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Hoffmann, R. A wiki for the life sciences where authorship matters. Nature Genetics (2008)
 
 
 
 
 

Ortho-substituted but not coplanar PCBs rapidly kill cerebellar granule cells.

Several PCB congeners were assessed for their cytotoxicity on cerebellar granule cells in an attempt to compare their structure-activity relationship as potential neurotoxicants and to assess the mechanisms associated with their toxicity. Flow cytometry was used to monitor the changes of a number of biochemical endpoints: membrane integrity, intracellular free calcium concentration ([Ca(2+)](i)), reactive oxygen species (ROS) production, mitochondrial membrane potential (Delta psi(m)), and cell size. The non-coplanar, ortho-substituted congeners, PCB 8 (2,4'-dichlorobiphenyl), PCB 28 (2,4,4'-trichlorobiphenyl), PCB 47 (2,4,2',4'-tetrachlorobiphenyl), and PCB 52 (2,5,2',5'-tetrachlorobiphenyl) (10 microM) killed neurons to different degrees within 30 min. Loss of viability was accompanied by increased [Ca(2+)](i) and decreased Delta psi(m). No significant changes of ROS level were observed during exposure. The coplanar congeners, PCB 77 (3,4,3',4'-tetrachlorobiphenyl), PCB 80 (3,5,3',5'-tetrachlorobiphenyl), and PCB 81 (3,4,5,4'-tetrachlorobiphenyl) (10 microM), had no effects on membrane integrity, [Ca(2+)](i) or Delta psi(m) in this time period of exposure. In Ca(2+)-free Tyrode's medium, there was no [Ca(2+)](i) increase after exposure to the ortho-substituted congeners, but also no reduction in loss of membrane integrity, suggesting Ca(2+) influx was not the cause of viability loss. The mitochondrial uncoupler, carbonyl cyanide m-chlorophenyl hydrazone (CCCP) (1-2 microM), caused a large decrease of Delta psi(m), but only a slight loss of viability, which suggested that Delta psi(m) is not the primary cause of PCB 52-induced cell death. These studies show that ortho-substituted PCBs are toxic to cerebellar granule cells; however, their toxic action is not secondary to elevation of intracellular calcium, a change in mitochondrial membrane potential, or free radical generation.[1]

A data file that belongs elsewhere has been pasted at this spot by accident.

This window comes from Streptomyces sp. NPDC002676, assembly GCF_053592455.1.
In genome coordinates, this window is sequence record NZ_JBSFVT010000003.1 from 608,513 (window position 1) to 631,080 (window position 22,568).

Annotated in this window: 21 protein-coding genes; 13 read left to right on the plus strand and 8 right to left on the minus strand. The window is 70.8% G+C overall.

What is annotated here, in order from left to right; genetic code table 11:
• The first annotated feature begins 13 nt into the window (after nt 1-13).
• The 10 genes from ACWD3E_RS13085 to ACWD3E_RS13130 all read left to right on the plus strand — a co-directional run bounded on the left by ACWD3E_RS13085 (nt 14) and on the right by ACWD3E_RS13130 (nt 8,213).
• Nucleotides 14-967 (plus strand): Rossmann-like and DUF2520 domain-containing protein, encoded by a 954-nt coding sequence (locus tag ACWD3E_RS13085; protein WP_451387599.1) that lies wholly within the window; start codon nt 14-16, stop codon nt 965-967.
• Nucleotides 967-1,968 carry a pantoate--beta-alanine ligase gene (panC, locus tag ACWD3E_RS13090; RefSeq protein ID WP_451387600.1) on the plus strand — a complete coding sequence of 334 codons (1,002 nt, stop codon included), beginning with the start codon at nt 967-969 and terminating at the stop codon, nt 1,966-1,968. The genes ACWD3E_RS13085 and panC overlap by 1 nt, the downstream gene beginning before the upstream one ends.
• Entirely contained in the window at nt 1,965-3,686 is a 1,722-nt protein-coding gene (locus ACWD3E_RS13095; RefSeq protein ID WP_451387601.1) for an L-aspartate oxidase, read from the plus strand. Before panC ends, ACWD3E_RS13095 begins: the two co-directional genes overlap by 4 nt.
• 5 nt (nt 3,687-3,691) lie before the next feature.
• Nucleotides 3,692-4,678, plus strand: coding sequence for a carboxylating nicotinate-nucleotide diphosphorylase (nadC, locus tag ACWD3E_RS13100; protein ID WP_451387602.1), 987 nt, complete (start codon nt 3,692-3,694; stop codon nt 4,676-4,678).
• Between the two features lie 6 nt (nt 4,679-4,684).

References

  1. Ortho-substituted but not coplanar PCBs rapidly kill cerebellar granule cells. Tan, Y., Song, R., Lawrence, D., Carpenter, D.O. Toxicol. Sci. (2004) [Pubmed]
 
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